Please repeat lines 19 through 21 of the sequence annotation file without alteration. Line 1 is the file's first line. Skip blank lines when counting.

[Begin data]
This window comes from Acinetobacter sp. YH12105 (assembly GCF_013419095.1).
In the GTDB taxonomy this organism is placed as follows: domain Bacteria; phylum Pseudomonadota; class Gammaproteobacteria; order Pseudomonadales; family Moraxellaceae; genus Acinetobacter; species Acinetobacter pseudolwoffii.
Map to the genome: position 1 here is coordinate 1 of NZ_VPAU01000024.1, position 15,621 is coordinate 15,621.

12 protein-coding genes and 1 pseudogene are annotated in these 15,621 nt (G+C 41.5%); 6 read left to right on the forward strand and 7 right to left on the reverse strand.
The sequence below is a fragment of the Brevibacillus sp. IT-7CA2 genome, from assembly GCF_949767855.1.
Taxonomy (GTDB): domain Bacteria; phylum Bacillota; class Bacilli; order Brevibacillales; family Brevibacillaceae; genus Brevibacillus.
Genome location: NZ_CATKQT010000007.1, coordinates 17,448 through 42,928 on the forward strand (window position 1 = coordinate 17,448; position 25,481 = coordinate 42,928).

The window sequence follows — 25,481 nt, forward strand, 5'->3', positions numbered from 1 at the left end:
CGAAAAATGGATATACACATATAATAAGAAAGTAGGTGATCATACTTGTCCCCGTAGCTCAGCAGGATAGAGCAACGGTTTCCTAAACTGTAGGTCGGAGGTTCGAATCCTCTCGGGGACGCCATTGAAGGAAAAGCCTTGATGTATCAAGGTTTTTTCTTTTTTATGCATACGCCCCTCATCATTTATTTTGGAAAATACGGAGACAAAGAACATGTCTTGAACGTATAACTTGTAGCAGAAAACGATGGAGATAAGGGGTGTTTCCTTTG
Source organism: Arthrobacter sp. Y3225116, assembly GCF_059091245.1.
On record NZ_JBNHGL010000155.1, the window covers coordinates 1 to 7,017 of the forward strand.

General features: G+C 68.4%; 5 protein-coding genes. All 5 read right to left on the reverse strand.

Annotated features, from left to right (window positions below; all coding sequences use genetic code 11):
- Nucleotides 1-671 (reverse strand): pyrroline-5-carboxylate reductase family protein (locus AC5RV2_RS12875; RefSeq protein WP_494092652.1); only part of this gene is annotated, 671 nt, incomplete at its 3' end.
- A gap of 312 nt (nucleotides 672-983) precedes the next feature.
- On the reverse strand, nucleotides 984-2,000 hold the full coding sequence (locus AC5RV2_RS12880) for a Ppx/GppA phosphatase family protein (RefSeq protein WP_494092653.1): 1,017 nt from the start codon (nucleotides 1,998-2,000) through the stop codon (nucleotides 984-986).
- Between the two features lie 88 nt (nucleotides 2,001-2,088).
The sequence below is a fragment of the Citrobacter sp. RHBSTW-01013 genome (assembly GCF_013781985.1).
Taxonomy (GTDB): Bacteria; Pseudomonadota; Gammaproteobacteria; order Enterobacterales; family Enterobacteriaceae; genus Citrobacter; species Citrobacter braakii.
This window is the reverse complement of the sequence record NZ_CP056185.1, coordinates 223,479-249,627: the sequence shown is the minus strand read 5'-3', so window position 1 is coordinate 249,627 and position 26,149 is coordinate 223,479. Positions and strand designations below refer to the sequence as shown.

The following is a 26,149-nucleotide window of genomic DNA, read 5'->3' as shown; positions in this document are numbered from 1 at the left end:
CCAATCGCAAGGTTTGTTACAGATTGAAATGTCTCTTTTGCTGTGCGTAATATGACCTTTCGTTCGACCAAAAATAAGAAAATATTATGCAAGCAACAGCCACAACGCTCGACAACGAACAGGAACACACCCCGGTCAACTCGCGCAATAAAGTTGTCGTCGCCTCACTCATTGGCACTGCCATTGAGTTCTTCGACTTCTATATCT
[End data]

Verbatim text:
Taxonomy (GTDB): Bacteria; Pseudomonadota; Gammaproteobacteria; order Enterobacterales; family Enterobacteriaceae; genus Citrobacter; species Citrobacter braakii.
This window is the reverse complement of the sequence record NZ_CP056185.1, coordinates 223,479-249,627: the sequence shown is the minus strand read 5'-3', so window position 1 is coordinate 249,627 and position 26,149 is coordinate 223,479. Positions and strand designations below refer to the sequence as shown.

The following is a 26,149-nucleotide window of genomic DNA, read 5'->3' as shown; positions in this document are numbered from 1 at the left end: